Phaeron - 23 07 06 - 15:42
If you want a reason to release it permissively, perhaps: to fill the gap, and let people stop reinventing that wheel. I recently had to write an audio resampler from scratch, merely because I couldn't find a permissively-licensed, reasonably fast, reasonable quality one, despite the fact that it's been done a hundred times. (They're all either copyleft or proprietary.) Image resizing (and conversion) has also been done and done again; a solid permissively-licensed implementation would let people stop doing that. (That's my philosophy, anyway, why I prefer to release reusable bits permissively: deliberate rewrites have their place, when code is unsalvagable, but license-forced rewrites are a waste.)
I have helpers for finding the frame skips themselves; that part is easy.
Every software profiler I've used slows things down substantially, which itself is a problem for this case: profiling frames that skipped at 60fps is much harder if the profiling is causing it to run at 20fps to begin with.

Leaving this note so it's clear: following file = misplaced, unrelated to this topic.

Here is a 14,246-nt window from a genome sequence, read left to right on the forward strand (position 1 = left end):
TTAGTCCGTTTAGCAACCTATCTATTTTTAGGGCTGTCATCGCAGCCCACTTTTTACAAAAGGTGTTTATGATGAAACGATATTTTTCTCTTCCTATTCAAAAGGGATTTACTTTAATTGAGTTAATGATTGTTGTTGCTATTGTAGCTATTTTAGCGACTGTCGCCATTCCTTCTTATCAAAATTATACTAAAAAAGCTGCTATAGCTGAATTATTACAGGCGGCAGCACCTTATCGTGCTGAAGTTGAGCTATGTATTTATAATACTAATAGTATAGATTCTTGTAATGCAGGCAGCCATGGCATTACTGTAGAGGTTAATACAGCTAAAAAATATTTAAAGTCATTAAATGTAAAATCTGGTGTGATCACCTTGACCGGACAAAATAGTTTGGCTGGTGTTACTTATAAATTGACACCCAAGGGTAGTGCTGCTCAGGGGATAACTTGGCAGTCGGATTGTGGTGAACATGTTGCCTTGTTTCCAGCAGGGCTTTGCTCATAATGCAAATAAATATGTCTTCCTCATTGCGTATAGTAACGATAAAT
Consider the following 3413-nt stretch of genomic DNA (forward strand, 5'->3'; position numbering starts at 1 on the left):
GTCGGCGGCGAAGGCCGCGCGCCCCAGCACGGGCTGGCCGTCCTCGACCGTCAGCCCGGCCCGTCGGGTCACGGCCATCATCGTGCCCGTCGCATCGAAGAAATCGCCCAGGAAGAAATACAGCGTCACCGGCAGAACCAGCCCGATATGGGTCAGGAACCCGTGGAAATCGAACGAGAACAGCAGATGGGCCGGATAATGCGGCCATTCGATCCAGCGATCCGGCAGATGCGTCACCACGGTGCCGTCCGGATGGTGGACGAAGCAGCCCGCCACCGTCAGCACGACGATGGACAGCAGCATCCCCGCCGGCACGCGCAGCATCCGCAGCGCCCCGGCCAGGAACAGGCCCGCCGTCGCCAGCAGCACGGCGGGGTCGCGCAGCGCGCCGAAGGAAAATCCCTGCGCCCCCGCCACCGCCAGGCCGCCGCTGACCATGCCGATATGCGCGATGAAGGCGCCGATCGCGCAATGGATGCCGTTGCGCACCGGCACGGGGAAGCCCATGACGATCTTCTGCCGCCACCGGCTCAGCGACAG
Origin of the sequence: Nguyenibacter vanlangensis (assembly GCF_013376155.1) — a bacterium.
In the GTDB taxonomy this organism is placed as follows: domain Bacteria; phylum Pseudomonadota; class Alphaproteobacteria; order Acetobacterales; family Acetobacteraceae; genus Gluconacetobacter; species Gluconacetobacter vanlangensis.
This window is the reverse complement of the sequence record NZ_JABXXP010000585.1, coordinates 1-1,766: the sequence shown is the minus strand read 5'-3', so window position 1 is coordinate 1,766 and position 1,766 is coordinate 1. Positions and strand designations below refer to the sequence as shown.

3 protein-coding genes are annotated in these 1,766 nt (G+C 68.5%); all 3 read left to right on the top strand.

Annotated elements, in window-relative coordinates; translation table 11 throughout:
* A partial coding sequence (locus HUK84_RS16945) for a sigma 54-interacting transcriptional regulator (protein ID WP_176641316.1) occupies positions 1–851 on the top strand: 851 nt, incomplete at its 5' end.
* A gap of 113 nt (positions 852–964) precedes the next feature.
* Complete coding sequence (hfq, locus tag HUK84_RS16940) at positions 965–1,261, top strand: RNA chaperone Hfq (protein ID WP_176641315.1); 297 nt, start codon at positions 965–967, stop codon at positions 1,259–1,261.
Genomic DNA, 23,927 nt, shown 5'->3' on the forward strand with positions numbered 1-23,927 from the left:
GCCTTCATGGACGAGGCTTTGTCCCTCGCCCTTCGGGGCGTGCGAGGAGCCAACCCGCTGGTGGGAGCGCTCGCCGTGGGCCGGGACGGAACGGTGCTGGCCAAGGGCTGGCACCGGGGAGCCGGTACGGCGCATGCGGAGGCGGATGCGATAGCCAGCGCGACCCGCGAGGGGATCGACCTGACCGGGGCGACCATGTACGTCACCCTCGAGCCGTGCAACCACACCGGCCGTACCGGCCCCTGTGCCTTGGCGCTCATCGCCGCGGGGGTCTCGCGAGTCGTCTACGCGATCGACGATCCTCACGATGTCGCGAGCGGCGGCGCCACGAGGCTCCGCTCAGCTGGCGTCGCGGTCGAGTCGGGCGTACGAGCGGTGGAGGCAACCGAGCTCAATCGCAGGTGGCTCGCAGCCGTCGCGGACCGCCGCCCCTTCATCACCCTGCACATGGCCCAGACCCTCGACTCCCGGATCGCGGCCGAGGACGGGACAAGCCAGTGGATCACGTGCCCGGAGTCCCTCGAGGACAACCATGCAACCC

I havn't seen any profilers that can save per-frame logs (except some proprietary non-x86 hardware profilers), though the only ones I've used recently are gprof and VTune. If there's a profiler out there that won't slow the app down so much (even if it requires SMP), or can let me say "begin logging; end logging; discard last log/save last log", I'd love to know about it. (Even better: "begin; end; accumulate to log 2", to accumulate separate averages for the normal and skip cases.)
Glenn Maynard - 23 07 06 - 16:33
Over the years, I have released quite a bit of open-source code, but always under Public Domain. The reason (for me) was that certain bits of code that I wrote would benefit others while I myself don't care how it would get used. Especially super-optimized code where there's not much room for improvement, so expecting people to improve the code and send it back to me is not a major issue.
Also, it was up today on slashdot, so I think I'll mention it as well... The more optimized code you have out there, means the CPU works less, less energy is being used by the entire system, that engery is saved at the power plant and eventually, the entire planet uses less raw materials.
So, if my code "x" gets used by several applications, the overall global impact could be that I saved "x" tons of coal from being burnt. It's a round-about reasoning, but it's happening. Also, bringing up the level of all applications, commercial or otherwise is a good thing for the end user.
But were not leeches, I'll eMail you with a question directly.
Blight - 24 07 06 - 05:22